Over the past several years, developer Bannister Transformation & Development LLC has worked toward demolishing and remediating the former Bannister Federal Complex in Kansas City, Missouri.
After removing 76 buildings and remediating more than 200 acres of industrial-type contamination, the nearly-completed work has saved taxpayers about $500 million and several years of potential delays, reflecting a true partnering success story. Now the private developer is turning toward redevelopment.
When the NNSA first decided to move its operations at the former Kansas City Plant to a new, modern facility about a decade ago, a simultaneous decision was made to dispose of the Bannister property, which was jointly owned by DOE and the General Services Administration (GSA).
I hope this effort will serve as a blueprint for future public-private partnerships at other federal sites.
The federal site was now considered excess to the government’s needs, as site improvements were mostly obsolete and the property was afflicted with industrial contamination typical of commercial industrial sites from that era (it was originally constructed as a Department of Defense site in 1942).
This disposition effort involved collaboration among DOE/NNSA, GSA, the Missouri Department of Natural Resources, Region 7 of the U.S. Environmental Protection Agency, U.S. Army Corps of Engineers, and private sector participation led by Bannister Transformation & Development. The goals were to secure a future for the site, contribute to the continued resurgence of the economically depressed South Kansas City area, and save the government time and money.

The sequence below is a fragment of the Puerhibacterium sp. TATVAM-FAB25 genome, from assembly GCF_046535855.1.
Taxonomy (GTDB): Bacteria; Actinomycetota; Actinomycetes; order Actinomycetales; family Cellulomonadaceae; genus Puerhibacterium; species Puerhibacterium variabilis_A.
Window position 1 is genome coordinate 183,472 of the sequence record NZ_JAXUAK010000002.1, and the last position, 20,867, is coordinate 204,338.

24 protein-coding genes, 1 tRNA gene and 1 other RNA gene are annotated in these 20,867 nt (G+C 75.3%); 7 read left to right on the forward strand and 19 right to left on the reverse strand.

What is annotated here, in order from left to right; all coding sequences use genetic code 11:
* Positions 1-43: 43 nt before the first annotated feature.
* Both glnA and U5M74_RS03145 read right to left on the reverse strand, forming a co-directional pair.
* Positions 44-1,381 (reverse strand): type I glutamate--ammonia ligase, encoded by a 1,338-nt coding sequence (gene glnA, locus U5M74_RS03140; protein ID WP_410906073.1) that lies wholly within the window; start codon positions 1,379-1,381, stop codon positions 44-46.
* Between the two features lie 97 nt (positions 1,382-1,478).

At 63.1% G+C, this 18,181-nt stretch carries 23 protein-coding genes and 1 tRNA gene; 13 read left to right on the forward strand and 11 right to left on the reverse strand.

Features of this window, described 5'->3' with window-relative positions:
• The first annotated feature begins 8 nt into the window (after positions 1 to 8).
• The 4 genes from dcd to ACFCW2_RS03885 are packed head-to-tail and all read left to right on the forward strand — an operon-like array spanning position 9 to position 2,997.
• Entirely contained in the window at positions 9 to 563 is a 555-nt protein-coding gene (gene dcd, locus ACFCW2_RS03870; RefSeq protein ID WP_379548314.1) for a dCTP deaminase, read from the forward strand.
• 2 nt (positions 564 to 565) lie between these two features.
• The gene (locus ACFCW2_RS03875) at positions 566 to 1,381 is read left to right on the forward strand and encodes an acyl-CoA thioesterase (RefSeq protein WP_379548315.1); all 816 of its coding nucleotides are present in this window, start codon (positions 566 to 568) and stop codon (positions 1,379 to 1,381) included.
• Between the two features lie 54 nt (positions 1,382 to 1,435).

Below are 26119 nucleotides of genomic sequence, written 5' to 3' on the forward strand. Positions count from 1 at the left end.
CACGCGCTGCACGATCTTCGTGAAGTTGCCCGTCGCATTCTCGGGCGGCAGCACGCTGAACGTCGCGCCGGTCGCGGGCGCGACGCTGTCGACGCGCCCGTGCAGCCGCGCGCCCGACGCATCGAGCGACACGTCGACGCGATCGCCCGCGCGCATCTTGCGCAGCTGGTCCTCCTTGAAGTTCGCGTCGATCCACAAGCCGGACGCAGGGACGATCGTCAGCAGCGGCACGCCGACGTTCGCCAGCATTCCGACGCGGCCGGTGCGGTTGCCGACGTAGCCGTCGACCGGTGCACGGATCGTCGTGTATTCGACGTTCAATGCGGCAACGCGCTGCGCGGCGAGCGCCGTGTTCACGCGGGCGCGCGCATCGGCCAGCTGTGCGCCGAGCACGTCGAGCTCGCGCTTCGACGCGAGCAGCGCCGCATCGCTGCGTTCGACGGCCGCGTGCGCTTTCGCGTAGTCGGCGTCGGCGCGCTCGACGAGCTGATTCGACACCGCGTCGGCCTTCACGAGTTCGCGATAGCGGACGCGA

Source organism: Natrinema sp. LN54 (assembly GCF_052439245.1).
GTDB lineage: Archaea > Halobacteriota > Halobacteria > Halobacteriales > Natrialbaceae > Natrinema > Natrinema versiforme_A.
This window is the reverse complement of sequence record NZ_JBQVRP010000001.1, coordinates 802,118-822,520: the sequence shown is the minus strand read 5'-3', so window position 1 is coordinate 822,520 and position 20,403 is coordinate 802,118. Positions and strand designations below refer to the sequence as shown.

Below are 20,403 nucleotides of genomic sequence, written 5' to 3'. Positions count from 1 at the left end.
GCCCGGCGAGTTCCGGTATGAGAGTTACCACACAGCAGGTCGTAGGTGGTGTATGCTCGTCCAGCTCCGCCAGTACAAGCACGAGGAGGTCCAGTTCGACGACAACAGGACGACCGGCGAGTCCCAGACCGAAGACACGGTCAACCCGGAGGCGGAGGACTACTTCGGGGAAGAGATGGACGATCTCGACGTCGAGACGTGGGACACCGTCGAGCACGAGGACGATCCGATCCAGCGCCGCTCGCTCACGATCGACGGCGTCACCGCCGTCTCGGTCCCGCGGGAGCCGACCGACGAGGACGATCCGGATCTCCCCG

This collaboration eventually led to the transfer of approximately 227 of the 300 acres at the Bannister Federal Complex in November 2017 to a private developer for demolition, remediation and redevelopment at a price of nearly $250 million. The property transfer culminated five years of investigation, planning and design for the environmental cleanup and future redevelopment of the World War II-era facility.
“From start to finish, this effort has been about public and private sector organizations working together to make this happen with efficiency and cost-effectiveness in mind, while ensuring environmental protections were not compromised,” said Jeff Shoulta, DOE/NNSA’s Acting Field Office Manager for the Kansas City Field Office.
In September 2020 – in less than three years – with demolition and remediation nearly complete, the owners of the property have turned to the next phase: redevelopment. NorthPoint Development, a large commercial landlord, has a contract to redevelop the property. Their project, called the Blue River Commerce Center, will span 2.6 million square feet of industrial use space. Construction is expected to begin this year on a 240,000 square foot building, the first of seven buildings.
“We are on the home stretch and it’s important to note the economic benefit this project will bring to the community,” said Shoulta. “I hope this effort will serve as a blueprint for future public-private partnerships at other federal sites.”